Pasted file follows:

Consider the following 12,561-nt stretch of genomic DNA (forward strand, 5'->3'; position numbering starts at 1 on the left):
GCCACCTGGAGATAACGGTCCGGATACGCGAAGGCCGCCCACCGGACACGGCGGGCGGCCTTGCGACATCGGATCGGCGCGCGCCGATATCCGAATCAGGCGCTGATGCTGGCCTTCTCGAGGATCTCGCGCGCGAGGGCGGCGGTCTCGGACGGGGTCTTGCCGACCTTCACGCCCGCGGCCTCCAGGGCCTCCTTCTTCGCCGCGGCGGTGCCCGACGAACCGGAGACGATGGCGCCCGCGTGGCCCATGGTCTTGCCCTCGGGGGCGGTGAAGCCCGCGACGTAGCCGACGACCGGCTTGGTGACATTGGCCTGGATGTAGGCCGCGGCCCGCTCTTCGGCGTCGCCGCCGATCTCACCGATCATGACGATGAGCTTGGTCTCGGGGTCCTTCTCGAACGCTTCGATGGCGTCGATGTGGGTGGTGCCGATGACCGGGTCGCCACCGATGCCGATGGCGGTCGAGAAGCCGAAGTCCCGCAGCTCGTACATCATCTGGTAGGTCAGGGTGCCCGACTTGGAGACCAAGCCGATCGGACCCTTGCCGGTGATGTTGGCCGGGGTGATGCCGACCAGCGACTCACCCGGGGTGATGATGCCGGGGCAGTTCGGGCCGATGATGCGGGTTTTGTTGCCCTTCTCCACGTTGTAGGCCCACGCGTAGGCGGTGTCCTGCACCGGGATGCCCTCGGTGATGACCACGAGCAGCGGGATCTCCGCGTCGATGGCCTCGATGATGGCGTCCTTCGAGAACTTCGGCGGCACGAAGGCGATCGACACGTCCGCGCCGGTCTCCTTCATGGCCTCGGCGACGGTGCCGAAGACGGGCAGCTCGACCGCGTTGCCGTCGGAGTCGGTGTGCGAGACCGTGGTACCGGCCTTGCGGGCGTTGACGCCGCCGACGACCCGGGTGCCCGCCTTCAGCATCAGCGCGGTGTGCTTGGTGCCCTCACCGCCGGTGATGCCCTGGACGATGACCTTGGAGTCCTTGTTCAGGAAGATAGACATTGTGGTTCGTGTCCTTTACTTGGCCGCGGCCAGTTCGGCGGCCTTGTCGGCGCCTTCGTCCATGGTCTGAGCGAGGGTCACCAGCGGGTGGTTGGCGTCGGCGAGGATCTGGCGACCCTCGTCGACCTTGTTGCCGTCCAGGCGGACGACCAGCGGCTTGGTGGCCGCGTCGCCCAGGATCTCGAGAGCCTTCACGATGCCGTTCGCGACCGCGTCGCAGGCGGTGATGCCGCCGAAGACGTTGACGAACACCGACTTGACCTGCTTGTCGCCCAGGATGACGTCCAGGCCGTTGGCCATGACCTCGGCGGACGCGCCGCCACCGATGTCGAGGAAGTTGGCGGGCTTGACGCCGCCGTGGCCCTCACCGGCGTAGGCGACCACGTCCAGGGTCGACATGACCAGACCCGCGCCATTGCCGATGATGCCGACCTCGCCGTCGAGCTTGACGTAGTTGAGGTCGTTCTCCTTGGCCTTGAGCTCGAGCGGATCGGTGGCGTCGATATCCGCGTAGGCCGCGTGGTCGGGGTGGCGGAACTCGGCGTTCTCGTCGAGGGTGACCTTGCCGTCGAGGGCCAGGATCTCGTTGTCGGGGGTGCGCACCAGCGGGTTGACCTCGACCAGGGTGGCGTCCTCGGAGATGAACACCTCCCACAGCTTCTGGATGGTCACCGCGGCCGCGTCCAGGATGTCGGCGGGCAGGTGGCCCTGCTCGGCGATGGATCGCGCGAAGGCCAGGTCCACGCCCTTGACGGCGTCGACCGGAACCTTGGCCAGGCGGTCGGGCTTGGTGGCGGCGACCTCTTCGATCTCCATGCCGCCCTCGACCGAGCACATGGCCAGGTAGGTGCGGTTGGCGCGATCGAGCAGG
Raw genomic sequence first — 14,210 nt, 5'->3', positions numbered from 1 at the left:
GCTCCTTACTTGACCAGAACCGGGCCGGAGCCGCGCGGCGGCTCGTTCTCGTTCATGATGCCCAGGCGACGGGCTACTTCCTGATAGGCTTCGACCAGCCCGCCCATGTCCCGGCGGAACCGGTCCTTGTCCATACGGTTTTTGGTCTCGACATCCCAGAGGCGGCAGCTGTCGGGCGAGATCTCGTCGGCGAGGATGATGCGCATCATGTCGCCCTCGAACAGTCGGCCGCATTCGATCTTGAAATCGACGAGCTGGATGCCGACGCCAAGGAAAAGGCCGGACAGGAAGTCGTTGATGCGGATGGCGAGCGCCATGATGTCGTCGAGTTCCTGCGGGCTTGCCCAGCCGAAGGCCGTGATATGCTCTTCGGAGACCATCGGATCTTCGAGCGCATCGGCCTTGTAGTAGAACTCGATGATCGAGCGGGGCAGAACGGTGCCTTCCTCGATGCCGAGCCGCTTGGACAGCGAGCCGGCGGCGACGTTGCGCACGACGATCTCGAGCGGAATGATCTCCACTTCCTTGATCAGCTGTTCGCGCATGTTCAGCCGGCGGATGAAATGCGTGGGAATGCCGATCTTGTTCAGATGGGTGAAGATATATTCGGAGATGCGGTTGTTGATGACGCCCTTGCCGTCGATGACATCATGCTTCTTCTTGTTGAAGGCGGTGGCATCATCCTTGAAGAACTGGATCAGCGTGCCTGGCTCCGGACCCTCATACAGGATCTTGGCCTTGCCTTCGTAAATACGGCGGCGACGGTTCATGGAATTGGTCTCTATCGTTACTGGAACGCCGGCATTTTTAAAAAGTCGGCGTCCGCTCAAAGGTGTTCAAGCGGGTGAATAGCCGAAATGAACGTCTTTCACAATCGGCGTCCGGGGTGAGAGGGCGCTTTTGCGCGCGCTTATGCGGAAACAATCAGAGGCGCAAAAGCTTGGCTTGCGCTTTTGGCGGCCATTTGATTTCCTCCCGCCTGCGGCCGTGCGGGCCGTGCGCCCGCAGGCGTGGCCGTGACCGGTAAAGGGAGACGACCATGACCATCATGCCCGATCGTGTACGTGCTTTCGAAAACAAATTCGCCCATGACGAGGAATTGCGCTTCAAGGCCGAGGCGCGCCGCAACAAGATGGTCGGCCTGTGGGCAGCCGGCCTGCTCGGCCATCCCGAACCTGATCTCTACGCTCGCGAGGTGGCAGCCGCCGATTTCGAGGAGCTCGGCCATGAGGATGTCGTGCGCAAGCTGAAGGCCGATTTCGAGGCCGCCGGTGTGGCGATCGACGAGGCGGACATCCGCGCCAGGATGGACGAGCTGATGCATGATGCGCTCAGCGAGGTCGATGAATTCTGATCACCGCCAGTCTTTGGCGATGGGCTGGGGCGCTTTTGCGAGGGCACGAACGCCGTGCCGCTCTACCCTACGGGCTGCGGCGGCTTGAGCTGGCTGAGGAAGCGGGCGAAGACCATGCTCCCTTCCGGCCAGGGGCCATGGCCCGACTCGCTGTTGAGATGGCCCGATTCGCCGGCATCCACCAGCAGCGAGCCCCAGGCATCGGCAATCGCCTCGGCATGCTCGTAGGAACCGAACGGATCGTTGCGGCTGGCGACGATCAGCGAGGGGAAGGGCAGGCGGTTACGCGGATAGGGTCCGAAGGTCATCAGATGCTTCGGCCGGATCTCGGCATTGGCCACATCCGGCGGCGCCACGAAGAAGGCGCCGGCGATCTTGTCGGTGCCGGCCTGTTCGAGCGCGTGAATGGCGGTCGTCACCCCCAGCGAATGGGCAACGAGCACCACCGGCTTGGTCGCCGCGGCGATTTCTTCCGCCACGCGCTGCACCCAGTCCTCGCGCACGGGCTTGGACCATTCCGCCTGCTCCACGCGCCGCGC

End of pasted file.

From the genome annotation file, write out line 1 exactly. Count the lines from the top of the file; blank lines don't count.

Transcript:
Consider the following 12,561-nt stretch of genomic DNA (forward strand, 5'->3'; position numbering starts at 1 on the left):